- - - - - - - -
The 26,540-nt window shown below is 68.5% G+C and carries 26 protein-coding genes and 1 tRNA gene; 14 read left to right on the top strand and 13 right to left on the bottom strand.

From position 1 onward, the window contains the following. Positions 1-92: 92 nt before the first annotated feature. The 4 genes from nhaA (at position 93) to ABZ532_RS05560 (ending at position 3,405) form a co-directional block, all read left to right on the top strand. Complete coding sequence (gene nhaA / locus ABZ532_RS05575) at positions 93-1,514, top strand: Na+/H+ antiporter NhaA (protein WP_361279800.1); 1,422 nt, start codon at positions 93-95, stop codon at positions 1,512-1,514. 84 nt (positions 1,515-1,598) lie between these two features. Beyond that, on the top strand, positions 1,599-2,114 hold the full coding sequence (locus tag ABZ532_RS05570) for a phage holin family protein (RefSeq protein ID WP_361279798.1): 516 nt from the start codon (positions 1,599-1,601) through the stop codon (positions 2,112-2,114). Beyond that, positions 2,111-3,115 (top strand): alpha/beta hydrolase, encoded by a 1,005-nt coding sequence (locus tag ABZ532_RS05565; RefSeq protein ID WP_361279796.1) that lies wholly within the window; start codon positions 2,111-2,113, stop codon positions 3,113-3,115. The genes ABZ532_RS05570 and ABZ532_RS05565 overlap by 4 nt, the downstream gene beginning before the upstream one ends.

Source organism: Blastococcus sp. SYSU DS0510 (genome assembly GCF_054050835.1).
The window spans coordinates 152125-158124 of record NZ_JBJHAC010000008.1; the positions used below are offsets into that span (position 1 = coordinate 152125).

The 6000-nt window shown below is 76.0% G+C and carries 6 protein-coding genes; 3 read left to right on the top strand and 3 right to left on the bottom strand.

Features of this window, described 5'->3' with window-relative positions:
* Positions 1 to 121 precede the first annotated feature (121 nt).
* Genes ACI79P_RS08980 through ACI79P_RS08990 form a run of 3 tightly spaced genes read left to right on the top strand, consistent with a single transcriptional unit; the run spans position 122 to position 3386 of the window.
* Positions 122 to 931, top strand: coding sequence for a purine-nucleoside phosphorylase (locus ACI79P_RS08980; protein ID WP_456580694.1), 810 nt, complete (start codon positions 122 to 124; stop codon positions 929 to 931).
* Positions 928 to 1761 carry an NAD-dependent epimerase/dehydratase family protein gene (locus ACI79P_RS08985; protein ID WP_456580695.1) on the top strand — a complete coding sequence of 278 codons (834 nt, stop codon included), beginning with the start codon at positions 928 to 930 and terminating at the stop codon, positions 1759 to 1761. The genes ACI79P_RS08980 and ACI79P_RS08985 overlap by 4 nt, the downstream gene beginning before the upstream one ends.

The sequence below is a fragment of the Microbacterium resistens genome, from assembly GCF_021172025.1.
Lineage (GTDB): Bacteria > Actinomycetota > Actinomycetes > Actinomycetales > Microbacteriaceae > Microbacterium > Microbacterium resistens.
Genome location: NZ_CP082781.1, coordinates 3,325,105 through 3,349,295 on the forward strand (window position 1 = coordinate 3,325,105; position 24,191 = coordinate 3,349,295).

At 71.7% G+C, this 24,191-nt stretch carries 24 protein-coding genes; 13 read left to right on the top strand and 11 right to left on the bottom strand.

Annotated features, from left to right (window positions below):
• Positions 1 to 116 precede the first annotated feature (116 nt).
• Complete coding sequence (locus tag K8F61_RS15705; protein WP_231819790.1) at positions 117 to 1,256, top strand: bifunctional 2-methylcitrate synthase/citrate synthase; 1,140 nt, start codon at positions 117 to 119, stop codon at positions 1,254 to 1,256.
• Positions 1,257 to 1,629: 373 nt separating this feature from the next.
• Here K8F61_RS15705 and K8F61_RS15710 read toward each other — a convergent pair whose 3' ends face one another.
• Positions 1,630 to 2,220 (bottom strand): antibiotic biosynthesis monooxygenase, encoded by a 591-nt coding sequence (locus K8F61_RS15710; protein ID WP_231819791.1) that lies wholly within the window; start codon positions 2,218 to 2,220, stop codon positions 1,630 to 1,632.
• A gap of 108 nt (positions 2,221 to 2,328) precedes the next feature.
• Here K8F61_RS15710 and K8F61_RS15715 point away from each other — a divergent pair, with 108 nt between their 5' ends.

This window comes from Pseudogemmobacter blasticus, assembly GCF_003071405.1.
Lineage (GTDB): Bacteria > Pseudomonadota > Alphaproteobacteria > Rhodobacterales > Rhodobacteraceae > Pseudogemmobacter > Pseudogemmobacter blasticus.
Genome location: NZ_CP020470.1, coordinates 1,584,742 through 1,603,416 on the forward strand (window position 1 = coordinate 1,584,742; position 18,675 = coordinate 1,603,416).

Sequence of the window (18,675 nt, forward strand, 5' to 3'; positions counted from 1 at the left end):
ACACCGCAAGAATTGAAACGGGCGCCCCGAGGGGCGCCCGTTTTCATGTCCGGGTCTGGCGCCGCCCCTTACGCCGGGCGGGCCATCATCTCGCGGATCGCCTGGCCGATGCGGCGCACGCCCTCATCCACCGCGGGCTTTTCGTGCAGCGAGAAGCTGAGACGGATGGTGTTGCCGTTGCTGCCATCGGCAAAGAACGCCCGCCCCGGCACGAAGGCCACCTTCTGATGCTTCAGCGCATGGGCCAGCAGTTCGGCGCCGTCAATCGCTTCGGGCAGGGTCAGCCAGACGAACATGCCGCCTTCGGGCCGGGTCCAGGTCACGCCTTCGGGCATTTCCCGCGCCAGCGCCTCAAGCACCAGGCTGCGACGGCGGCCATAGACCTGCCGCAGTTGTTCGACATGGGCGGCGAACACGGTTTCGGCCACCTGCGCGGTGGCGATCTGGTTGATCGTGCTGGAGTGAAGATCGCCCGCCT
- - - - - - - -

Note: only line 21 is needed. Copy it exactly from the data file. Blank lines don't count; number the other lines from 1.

• A gap of 108 nt (positions 2,221 to 2,328) precedes the next feature.